What is cannabidiolic acid (CBDA)?
Have you ever tried raw cannabis juice? While the thought may seem disgusting to some, early research suggests that compounds in raw cannabis have some serious health benefits. One of those compounds is cannabidiolic acid (CBDA), a common constituent in fresh cannabis plants. More and more South Africans are discovering the medicinal uses of incorporating raw/fresh Cannabis into their diet.
When we discuss non-psychoactive cannabinoids that contain a wide range of health benefits, CBD tends to steal the spotlight. As time passes and investigations into the cannabis plant continue, the acid-form chemical precursor to CBD has begun to show extreme promise. Cannabidiolic Acid also known as CBDA is a naturally occurring phytocannabinoid abundant to high-CBD hemp and marijuana strains.
If you’re familiar with cannabinoids, the compounds found in cannabis like THC and CBD, you will also probably be aware of the endocannabinoid system – the body’s complex network of receptor sites and cannabis-like chemicals called endocannabinoids. It acts like a kind of dimmer switch, ensuring that there is homeostasis, or balance, in the body. While it is thought that CBD indirectly stimulates the endocannabinoid system by increasing the levels of the feel-good endocannabinoid anandamide in the body, so far studies suggest that CBDa doesn’t interact with the endocannabinoid system. Instead, CBDa affects other non-endocannabinoid receptors and enzymes.
Humans have a long history with the dagga plant. Some experts suggest that it is one of the oldest cultivated agricultural crops. Both hemp seeds and flowers were reportedly once eaten by ancestral communities. Cannabis flowers were also included with other crude herbal preparations, such as beer and saffron, as early forms of medicine.
While there is substantial evidence that cannabis was used in ancient cultures for its medicinal and psychoactive properties, the plant also provided a valuable source of nutrition.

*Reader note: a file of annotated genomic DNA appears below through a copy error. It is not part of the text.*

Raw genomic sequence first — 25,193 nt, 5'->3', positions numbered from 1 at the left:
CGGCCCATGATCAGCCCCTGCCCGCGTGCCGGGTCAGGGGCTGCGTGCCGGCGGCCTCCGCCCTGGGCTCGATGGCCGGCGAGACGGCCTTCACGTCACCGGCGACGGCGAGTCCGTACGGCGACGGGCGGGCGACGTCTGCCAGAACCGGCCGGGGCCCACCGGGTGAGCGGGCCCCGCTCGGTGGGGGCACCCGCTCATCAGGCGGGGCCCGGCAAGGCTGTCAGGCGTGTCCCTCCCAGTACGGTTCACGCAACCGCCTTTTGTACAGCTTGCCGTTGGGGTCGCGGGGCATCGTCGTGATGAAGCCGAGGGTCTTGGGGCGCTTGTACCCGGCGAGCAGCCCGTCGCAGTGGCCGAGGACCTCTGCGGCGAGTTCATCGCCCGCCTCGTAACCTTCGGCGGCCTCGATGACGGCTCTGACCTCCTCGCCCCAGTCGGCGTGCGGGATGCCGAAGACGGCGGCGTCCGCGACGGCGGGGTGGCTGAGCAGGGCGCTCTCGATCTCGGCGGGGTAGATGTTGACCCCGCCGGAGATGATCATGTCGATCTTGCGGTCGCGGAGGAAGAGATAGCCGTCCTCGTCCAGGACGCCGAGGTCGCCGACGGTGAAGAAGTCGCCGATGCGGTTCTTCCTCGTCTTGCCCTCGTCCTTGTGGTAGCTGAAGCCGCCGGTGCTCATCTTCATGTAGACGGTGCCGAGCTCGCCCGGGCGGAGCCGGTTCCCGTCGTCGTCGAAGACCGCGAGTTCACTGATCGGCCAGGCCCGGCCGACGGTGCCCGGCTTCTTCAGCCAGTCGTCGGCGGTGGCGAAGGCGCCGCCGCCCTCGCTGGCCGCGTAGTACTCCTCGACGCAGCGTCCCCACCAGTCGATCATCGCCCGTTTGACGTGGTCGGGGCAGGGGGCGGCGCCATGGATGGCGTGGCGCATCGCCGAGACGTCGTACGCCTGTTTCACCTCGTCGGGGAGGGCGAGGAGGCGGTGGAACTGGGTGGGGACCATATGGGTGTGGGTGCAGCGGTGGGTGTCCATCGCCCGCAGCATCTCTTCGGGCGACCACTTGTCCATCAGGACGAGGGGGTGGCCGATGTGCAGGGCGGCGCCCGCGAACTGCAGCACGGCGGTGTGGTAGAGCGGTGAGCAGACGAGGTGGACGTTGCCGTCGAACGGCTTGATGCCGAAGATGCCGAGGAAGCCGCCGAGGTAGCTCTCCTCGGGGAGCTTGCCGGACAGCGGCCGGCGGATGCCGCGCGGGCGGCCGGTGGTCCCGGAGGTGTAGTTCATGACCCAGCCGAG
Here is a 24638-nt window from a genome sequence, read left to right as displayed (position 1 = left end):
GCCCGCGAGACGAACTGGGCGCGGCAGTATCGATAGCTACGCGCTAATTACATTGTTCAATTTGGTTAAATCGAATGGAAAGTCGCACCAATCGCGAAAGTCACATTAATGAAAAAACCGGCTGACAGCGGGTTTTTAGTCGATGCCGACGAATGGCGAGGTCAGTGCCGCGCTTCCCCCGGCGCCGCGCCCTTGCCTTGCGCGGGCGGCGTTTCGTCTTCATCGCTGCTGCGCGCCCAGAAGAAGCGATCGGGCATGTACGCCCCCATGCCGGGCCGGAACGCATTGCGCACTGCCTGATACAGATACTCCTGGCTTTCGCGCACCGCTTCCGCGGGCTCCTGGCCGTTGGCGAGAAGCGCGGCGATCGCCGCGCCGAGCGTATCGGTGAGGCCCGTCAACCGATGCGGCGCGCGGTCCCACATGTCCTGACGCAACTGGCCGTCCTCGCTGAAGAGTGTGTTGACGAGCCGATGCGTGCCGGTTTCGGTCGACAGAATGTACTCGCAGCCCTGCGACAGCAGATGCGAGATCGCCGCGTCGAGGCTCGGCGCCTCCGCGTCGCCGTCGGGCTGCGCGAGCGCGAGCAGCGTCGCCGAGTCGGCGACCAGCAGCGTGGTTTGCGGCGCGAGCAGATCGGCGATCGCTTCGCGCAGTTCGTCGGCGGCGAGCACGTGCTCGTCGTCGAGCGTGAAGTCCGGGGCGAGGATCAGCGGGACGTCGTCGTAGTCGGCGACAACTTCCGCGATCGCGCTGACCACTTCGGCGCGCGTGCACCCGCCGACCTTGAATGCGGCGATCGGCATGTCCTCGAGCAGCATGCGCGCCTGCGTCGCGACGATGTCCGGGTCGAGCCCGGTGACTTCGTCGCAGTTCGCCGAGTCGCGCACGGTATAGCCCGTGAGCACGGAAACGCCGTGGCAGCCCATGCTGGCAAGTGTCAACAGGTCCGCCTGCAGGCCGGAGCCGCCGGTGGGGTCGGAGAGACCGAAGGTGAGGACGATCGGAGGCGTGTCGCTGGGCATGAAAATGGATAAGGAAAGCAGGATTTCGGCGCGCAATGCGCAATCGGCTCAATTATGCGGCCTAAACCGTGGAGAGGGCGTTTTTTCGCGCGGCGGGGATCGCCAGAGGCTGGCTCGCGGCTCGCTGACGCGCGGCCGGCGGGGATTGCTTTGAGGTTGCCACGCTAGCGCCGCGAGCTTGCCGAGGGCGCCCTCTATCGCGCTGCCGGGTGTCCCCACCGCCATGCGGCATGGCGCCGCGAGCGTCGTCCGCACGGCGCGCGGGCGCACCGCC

In fact, theorists suggest that foods and medicines may have been considered the same thing by many ancient cultures.
Cannabidiolic acid (CBDA) is a chemical compound found in the resin glands (trichomes) of raw cannabis plants. In this case, raw means unheated and uncured. Basically, raw cannabis is fresh flower and leaves trimmed directly from the plant. CBDA is the precursor to the more widely known molecule,
When CBDA is aged and heated, it breaks down from its acid form and into CBD. The process of converting CBDA to CBD is called decarboxylation or decarbing. With heat and time, the acid group of the molecule degrades and what is left is what many refer to as “activated” CBD.
CBDA is thought to be:
How do you use CBDA?
High levels of CBDA can be found in raw materials taken from high-CBD cultivars. This includes hemp cultivars as well as CBD-dominant plants sold in medical and legal cannabis dispensaries.
There are several ways to incorporate CBDA into your diet, including:
- Salad dressings
- Cold sauces
- Lightly steamed leaves
Raw cannabis flowers and leaves can be refrigerated like any other herb or leafy vegetable. For best results, keep them in a crisper and consider wrapping them in kitchen cloth.
Cannabis leaves can be chopped up and used like any other herb, such as parsley or oregano, to add flavour and increase the nutrient profile of a dish.
The legal status of CBD – Cannabidiol in South Africa is still a very contentious issue. Take a look at the short article below by Schindlers Attorneys to get a better understanding of the legal status of CBD in South Africa.